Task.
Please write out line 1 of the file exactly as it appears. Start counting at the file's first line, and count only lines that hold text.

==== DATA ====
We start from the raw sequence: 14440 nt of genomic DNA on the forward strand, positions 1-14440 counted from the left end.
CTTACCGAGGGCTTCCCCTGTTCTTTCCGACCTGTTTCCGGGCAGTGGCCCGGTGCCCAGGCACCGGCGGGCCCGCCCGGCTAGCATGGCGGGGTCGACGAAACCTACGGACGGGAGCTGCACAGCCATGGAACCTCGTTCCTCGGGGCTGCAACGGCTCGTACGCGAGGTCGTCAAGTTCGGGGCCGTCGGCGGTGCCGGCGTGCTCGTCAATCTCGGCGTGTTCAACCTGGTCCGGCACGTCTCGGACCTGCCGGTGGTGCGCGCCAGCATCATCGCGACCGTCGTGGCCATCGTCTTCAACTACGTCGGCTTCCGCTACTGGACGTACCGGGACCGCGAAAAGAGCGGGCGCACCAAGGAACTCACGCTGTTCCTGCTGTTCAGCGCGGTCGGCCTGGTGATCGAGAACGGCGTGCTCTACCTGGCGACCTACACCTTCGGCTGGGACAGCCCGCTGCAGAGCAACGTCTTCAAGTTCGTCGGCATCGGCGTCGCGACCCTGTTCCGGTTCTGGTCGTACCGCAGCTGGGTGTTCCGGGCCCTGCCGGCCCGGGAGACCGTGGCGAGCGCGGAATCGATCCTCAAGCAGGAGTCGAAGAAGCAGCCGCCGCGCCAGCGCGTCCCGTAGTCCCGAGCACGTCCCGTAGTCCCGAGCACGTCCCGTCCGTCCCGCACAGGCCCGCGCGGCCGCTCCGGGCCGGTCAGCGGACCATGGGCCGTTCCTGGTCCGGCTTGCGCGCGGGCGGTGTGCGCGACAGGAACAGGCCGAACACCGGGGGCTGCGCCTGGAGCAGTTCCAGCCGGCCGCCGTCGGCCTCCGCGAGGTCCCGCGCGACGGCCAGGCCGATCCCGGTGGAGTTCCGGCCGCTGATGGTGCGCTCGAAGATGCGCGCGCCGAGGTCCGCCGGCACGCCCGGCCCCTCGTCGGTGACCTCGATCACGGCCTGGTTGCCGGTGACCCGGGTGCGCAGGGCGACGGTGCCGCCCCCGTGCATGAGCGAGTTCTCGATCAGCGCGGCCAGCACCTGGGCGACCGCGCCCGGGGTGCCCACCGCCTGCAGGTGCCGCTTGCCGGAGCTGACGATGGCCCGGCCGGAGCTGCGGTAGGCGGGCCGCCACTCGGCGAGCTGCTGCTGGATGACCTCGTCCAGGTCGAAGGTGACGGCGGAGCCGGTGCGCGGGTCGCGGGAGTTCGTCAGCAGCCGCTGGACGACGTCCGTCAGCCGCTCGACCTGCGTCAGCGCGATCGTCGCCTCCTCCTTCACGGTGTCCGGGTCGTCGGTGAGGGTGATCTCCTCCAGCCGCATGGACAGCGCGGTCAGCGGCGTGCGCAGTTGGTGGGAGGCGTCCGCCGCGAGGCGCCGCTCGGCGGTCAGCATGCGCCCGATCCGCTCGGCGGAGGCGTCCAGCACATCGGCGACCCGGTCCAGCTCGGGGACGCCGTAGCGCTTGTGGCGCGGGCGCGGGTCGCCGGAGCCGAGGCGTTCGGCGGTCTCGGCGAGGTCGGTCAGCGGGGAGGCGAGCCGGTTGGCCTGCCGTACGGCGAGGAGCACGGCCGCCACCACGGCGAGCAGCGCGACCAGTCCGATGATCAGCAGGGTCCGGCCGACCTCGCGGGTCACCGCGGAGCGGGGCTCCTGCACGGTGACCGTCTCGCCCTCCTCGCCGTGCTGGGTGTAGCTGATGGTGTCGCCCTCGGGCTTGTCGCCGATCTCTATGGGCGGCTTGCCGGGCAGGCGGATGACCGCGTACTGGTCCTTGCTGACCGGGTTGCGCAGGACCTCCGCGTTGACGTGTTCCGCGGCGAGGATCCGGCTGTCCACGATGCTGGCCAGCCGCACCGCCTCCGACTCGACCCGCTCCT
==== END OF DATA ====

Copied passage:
We start from the raw sequence: 14440 nt of genomic DNA on the forward strand, positions 1-14440 counted from the left end.